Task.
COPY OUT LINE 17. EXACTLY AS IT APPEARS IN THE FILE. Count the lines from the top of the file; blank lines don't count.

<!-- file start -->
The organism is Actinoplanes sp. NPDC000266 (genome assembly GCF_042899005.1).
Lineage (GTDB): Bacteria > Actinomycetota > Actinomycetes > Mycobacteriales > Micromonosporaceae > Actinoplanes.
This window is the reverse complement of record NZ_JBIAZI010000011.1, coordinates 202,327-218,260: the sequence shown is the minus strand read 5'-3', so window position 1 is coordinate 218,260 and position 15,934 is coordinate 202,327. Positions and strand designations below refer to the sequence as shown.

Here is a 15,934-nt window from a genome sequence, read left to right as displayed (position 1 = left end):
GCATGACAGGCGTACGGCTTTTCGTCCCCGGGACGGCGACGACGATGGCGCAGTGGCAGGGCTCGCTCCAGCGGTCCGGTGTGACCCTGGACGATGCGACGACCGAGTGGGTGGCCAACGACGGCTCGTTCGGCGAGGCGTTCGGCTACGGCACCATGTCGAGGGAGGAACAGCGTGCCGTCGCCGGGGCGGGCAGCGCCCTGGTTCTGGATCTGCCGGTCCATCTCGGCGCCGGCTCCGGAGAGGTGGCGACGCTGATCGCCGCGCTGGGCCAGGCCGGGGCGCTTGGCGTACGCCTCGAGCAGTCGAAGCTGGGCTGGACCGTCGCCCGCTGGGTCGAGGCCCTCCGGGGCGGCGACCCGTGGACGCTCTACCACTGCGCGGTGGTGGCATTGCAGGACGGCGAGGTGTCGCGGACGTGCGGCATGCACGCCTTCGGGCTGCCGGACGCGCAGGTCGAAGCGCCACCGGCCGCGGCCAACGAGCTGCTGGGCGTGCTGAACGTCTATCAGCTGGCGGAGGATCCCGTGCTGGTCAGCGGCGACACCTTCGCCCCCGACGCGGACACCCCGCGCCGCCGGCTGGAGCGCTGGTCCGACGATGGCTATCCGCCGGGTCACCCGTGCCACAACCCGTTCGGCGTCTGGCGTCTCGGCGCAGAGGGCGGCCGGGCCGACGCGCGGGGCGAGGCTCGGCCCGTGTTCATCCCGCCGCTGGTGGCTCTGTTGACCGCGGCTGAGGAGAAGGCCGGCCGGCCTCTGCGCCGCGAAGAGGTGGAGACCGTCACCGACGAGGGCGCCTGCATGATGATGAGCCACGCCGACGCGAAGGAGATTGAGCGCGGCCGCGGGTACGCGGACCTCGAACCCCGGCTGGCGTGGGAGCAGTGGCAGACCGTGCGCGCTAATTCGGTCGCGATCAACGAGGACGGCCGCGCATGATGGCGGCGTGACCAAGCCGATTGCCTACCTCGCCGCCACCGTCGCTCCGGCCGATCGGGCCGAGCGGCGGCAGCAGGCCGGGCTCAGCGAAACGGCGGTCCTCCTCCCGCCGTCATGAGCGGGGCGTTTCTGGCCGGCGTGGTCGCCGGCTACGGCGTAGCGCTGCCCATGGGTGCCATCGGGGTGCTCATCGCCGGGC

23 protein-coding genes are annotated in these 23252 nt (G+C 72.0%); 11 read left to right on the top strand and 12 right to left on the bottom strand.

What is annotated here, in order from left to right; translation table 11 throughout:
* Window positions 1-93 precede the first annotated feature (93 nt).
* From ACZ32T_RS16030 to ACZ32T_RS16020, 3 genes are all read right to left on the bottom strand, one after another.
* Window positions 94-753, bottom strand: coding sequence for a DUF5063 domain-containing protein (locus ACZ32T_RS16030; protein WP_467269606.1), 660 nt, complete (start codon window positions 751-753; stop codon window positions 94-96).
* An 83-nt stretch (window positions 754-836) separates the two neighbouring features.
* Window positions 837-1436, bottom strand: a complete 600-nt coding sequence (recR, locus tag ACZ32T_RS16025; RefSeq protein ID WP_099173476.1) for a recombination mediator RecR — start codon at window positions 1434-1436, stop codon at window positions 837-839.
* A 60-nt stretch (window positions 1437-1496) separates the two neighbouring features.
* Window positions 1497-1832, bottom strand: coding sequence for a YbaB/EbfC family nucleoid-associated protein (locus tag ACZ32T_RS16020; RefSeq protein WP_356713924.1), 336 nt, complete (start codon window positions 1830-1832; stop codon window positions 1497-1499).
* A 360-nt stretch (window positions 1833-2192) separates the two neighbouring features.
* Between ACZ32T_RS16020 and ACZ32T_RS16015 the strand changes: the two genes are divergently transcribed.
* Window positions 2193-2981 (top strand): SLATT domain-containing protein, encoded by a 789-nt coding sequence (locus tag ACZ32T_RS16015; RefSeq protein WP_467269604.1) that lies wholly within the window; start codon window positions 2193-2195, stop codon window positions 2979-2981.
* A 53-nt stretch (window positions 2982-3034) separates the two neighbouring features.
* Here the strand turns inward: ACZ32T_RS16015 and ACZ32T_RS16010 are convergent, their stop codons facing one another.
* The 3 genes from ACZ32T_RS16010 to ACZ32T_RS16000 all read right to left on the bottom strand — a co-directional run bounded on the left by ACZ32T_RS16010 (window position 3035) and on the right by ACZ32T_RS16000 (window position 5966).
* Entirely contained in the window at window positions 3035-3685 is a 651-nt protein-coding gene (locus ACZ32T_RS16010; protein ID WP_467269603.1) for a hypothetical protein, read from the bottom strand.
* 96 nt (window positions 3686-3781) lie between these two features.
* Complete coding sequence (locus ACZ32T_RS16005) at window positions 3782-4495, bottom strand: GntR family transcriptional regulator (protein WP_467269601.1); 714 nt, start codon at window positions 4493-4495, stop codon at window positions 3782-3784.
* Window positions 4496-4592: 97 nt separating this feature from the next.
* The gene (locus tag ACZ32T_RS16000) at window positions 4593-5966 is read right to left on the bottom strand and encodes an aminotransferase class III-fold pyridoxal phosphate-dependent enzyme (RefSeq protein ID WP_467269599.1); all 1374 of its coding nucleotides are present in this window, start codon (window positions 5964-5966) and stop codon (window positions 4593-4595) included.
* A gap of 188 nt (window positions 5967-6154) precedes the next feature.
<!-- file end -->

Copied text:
* Window positions 2193-2981 (top strand): SLATT domain-containing protein, encoded by a 789-nt coding sequence (locus tag ACZ32T_RS16015; RefSeq protein WP_467269604.1) that lies wholly within the window; start codon window positions 2193-2195, stop codon window positions 2979-2981.